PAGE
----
Ramipril belongs to a class of drugs called angiotensin converting enzyme (ACE) inhibitors. The FDA approved Ramipril in 1991, and Pfizer produced it. It has been prescribed for several different reasons. Used alone or in combination with other medicines to treat;
- Reduce the risk of heart attack and stroke in patients who will face these problems
- Treatment of kidney disease or delayed worsening of renal disease (diabetes or non-diabetic) (nephropathy)
- To improve survival in patients with heart failure after a heart attack.
Mechanism of action:
It works by blocking the effect of a compound in the body called angiotensin converting enzyme (ACE). Normally, the ACE produces another compound called angiotensin II, as part of the natural control of the blood pressure of the body. Angiotensin II causes narrowing and narrowing of blood vessels and raises blood pressure. By blocking the effect of ACE, ramipril reduces the production of angiotensin II, which allows blood vessels to relax and expand. The general effect is to lower the blood pressure.
The most common side effects are:
- Low blood pressure-induced dizziness or fainting
- Chest pain
- Weakness or fatigue
Serious side effects and labeling may include:
- This is more common when you initiate low blood pressure pacemakers or when you increase doses.
- Allergic or hypersensitivity reaction (angioedema).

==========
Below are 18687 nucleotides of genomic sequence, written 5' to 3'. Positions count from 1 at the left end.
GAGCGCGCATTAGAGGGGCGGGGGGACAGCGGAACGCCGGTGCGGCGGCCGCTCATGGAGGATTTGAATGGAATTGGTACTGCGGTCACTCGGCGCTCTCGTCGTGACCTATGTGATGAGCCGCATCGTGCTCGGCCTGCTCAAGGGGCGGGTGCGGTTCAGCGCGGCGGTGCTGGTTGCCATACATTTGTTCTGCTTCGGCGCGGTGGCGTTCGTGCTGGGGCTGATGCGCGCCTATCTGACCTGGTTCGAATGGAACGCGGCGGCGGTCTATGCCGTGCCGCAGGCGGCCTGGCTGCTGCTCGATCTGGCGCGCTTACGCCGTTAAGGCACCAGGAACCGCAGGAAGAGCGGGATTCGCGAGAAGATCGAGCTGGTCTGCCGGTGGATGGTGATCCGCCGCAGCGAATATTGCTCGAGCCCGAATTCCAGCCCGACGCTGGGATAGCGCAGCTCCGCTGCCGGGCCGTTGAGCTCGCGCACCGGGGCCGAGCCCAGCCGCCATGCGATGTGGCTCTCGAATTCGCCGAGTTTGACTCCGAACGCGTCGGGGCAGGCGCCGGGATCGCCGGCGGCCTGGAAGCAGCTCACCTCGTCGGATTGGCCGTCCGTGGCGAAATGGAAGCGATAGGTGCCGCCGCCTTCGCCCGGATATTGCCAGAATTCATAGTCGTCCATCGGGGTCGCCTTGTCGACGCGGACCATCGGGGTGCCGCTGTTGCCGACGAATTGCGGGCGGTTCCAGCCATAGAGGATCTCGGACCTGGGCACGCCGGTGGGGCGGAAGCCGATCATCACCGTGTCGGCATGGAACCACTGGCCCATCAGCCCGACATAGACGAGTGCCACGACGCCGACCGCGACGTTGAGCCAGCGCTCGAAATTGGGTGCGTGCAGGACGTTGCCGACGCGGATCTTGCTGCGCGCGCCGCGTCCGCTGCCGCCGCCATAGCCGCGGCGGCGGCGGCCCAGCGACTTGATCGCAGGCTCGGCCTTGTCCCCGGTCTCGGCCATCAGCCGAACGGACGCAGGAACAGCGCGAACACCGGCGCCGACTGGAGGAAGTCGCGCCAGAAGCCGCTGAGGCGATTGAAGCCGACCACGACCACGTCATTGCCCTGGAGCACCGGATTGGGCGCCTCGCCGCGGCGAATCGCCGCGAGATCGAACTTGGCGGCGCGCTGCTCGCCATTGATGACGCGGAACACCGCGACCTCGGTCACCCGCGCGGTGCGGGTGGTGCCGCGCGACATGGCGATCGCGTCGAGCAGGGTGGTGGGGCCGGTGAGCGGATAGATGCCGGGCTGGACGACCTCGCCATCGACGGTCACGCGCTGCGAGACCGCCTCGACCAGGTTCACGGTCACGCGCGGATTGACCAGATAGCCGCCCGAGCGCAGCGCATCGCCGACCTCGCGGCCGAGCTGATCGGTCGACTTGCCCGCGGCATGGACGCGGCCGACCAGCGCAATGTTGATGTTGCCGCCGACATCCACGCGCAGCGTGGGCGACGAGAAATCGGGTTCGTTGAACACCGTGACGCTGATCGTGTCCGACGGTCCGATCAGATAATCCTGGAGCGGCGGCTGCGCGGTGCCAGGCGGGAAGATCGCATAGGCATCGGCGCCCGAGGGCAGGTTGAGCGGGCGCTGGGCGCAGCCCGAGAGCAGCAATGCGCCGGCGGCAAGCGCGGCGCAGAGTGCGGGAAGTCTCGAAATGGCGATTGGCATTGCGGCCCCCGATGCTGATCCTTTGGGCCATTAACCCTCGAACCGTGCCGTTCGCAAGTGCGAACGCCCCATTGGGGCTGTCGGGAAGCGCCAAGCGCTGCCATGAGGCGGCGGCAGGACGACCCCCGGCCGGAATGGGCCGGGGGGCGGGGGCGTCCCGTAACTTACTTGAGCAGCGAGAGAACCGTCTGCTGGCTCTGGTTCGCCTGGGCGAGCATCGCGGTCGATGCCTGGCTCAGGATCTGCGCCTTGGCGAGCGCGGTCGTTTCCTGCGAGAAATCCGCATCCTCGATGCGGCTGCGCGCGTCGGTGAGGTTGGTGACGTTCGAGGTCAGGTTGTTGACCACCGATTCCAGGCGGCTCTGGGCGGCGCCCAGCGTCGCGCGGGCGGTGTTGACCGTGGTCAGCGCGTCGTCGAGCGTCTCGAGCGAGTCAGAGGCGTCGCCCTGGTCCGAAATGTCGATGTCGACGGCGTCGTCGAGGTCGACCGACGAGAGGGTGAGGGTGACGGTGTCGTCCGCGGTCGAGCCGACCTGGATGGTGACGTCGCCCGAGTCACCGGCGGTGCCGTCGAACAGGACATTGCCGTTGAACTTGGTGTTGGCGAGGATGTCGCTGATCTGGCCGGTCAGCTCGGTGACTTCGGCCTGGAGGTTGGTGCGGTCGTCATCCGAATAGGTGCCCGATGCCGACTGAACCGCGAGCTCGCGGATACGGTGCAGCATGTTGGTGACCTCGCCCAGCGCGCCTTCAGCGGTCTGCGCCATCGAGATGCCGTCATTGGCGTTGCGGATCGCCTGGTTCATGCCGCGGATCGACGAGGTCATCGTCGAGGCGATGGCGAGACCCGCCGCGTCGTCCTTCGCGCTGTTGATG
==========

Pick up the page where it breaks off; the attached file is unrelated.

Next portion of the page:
- Liver problems (jaundice)
- Swelling (edema)
- Purple stain (purple) on your skin caused by internal bleeding
- Heart rate or fast or abnormal heart beat.
- High potassium levels
- Worse kidney function.
Ramipril, black box warning, because drugs can cause damage and death to a developing fetus. Do not take ramipril if you are pregnant or planning to become pregnant. It can cause damage to a developing fetus, especially when taken during the second and third trimester. Medicines such as ramipril can reduce kidney function in unborn babies; It can also cause insufficient development. Bones of lungs and babies.
Dose for ramipril
The usual ramipril dose for hypertension is 2.5-20 mg per day, in single or double divided doses. Patients who use diuretics or who have reduced renal function may require lower doses. Heart failure is initially treated with 1.25-2.5 mg twice daily and titrated to 10 mg once daily or 5 mg twice daily. The prevention of heart attack and stroke is between 2.5 and 10 mg / day.